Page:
When Martin Onken first touched down in Las Vegas, the brown landscape and dry air took him by surprise.
Most newcomers probably share that first impression, but Onken isn't like the majority of first-time Las Vegas residents.
The 16-year-old from the little town of Jena, Germany, had always dreamed about coming to the United States. Thanks to the Council on International Educational Exchange, a nonprofit international exchange organization, that dream came true.
"I wanted to come to America to improve my English and learn more about what the culture is like," Onken says.
After signing numerous documents and taking an English proficiency test, Onken was set to go to the United States. His first stop was New York City, where he went on sightseeing tours with foreign exchange students involved in the same program. Then, Onken was off to Las Vegas.
"New York was a lot of fun. It was huge and there was a lot to see. It's very different from Jena, which is a lot smaller," Onken says. "I liked how the weather changed every day. It was sunny one day and rainy the next.
"Before I came to Nevada, I imagined Las Vegas to be a lot like New York. The Strip made me think of Las Vegas as like a party city. I still kind of think it is. What surprised me was the weather and landscape. I was so used to seeing green scenery all my life, so it felt strange when I arrived in a desert."
Onken attends Coronado High School in Henderson, where he is one of 10 foreign exchange students. He lives with his host family, Michelle, Christopher and Erik Hirtreiter.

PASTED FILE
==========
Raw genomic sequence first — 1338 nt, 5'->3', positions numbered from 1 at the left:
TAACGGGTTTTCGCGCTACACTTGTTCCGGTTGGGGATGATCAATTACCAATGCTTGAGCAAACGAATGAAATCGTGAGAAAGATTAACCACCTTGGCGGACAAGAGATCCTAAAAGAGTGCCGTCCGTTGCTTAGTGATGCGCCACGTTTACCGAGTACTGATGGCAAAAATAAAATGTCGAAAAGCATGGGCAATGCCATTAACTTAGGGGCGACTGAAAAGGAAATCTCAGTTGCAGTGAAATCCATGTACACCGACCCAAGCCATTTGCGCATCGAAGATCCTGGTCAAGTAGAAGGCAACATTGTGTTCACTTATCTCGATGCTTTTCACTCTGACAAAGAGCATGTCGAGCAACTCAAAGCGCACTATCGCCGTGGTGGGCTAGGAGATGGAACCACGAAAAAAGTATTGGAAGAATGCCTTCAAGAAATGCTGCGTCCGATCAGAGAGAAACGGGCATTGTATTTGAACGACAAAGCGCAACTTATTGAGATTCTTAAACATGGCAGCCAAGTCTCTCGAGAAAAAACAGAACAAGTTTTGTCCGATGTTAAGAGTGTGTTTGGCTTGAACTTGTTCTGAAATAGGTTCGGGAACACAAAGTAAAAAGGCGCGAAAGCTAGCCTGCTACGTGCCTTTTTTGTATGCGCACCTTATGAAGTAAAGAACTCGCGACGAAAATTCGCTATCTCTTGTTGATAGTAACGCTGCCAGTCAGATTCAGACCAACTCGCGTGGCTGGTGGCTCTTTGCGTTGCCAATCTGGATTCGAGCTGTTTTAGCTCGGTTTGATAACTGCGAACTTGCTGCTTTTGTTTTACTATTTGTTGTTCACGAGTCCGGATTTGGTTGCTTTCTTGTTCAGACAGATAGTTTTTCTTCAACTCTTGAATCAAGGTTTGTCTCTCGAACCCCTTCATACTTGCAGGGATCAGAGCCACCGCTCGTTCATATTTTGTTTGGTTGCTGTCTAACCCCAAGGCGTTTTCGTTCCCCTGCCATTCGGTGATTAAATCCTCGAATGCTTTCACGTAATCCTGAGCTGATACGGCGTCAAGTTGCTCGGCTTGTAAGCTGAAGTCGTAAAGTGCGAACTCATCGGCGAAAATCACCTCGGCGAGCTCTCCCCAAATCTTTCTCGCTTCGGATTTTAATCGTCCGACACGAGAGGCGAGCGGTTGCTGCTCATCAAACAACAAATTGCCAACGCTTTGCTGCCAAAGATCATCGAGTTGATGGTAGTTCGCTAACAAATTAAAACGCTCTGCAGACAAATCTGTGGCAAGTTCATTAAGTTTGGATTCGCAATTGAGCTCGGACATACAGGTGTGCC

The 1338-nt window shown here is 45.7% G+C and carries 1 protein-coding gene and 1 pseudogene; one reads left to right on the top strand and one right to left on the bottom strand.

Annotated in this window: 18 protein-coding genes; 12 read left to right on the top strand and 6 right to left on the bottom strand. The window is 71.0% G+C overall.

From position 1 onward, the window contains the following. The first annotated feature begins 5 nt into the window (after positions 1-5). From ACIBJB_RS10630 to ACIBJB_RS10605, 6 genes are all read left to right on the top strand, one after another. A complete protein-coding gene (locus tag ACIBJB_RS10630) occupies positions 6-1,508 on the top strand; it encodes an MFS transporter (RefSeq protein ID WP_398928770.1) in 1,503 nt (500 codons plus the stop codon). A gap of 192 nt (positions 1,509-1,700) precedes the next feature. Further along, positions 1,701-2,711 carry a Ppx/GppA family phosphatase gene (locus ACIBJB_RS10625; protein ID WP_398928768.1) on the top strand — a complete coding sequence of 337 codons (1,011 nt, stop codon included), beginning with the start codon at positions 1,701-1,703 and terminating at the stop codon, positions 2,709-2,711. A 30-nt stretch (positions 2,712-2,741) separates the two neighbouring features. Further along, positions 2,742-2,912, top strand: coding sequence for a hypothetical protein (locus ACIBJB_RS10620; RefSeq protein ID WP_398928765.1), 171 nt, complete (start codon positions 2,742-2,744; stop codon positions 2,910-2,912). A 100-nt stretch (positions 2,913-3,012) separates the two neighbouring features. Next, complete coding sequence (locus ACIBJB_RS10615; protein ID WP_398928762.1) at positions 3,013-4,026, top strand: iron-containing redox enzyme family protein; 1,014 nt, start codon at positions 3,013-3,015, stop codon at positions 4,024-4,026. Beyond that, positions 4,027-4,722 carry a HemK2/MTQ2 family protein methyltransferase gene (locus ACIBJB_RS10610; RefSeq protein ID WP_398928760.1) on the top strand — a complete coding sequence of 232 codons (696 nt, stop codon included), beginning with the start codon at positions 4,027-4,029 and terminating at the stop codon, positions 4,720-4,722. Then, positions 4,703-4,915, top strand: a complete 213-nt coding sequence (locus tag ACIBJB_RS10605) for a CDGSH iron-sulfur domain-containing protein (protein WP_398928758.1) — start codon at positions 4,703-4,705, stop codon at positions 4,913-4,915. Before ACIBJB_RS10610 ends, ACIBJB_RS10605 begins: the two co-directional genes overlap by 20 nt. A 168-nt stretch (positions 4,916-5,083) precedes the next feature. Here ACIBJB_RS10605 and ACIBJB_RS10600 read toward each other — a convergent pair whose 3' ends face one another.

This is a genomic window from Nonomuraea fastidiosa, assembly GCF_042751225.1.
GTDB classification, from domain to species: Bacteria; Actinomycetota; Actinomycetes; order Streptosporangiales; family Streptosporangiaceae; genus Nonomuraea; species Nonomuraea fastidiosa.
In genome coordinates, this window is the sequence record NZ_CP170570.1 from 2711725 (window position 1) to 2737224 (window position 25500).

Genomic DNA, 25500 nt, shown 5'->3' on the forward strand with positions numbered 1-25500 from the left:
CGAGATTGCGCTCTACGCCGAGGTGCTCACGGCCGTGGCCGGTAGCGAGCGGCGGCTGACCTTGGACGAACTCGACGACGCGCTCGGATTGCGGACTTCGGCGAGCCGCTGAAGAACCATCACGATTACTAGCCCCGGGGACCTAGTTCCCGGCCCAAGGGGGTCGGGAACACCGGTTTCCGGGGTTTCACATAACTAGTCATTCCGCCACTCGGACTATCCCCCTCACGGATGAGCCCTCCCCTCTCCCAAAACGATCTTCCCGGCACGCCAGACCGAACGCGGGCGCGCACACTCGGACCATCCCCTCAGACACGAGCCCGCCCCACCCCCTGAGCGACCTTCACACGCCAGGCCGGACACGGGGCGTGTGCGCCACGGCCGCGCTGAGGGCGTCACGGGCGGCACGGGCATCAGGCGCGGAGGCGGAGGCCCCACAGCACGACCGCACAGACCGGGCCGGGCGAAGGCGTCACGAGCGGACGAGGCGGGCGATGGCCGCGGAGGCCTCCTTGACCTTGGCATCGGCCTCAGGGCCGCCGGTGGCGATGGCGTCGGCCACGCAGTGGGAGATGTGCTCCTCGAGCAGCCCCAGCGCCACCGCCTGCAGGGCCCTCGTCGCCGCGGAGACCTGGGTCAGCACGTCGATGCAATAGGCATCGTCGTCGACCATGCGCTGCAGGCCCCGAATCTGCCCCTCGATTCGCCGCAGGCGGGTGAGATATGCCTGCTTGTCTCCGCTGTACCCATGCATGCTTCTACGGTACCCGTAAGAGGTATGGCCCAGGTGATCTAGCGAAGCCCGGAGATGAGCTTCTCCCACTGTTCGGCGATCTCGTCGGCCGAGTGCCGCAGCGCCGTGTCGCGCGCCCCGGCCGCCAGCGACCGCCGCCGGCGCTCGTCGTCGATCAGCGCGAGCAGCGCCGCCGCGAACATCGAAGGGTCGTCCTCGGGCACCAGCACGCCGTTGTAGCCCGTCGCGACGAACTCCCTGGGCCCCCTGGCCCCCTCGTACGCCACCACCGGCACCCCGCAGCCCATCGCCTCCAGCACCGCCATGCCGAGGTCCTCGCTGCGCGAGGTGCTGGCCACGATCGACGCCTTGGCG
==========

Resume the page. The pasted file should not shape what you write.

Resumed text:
"We've been empty-nesters since our 20-year-old moved out, so we thought it would be fun to host another exchange student. We've done this before. Last time, it was with a Thai girl," says Michelle Hirtreiter, Onken's host-mother. "I'm so glad he's with us. My son Erik loves it, too, since he has a new buddy to play video games with."
Onken's first day at an American high school was a nerve-racking experience.
"It felt like I was in one of those teen movies where I played a new student who just transferred to a new school. I was really worried about whether or not I'll make any friends," he says. "I was really missing my friends and my family back home."
He had little trouble thanks to fellow classmate and neighbor James Villareal, who introduced him to other students at Coronado.
"He showed me around, gave me rides to school, and he helped me make friends. He was the most helpful person since I've been here," he says.
Villareal also introduced a taste of American culture.
"It was fun to teach him some American slang. He says 'sick' often now. He's a pretty cool guy," Villareal says.
Onken had to adjust to being in a foreign country with different people, language and culture. He was surprised at how diverse the people are and the size of the United States.
"I think my favorite part of the culture is the food. In Germany, the food is a lot healthier," he says. "But in America, the food is a lot tastier. And there are a lot of foods from other countries, too. My favorite is the burrito."
Onken also had to adjust to a different school system. A German school is more difficult and there are fewer marks per semester whereas an American school seems to be easier, but there is much more homework and marks, he says.
Though Onken has stepped into a new country, he is still able to live a typical teenage life. His favorite subject at school is art, because he likes to draw. He loves to play tennis, go to the gym and he also hopes to make the Coronado baseball team. But his most favorite thing to do is to meet new people.
"At first, I was nervous about what people would think, considering Germany's history, but everybody has been so kind and welcoming and open-minded since I got here," Onken says. "A lot of people think I'm really cool for being a foreign exchange student and I love it. I think I've made a lot of connections here. It's been great so far. If I ever get a chance to come back to America again, I definitely will."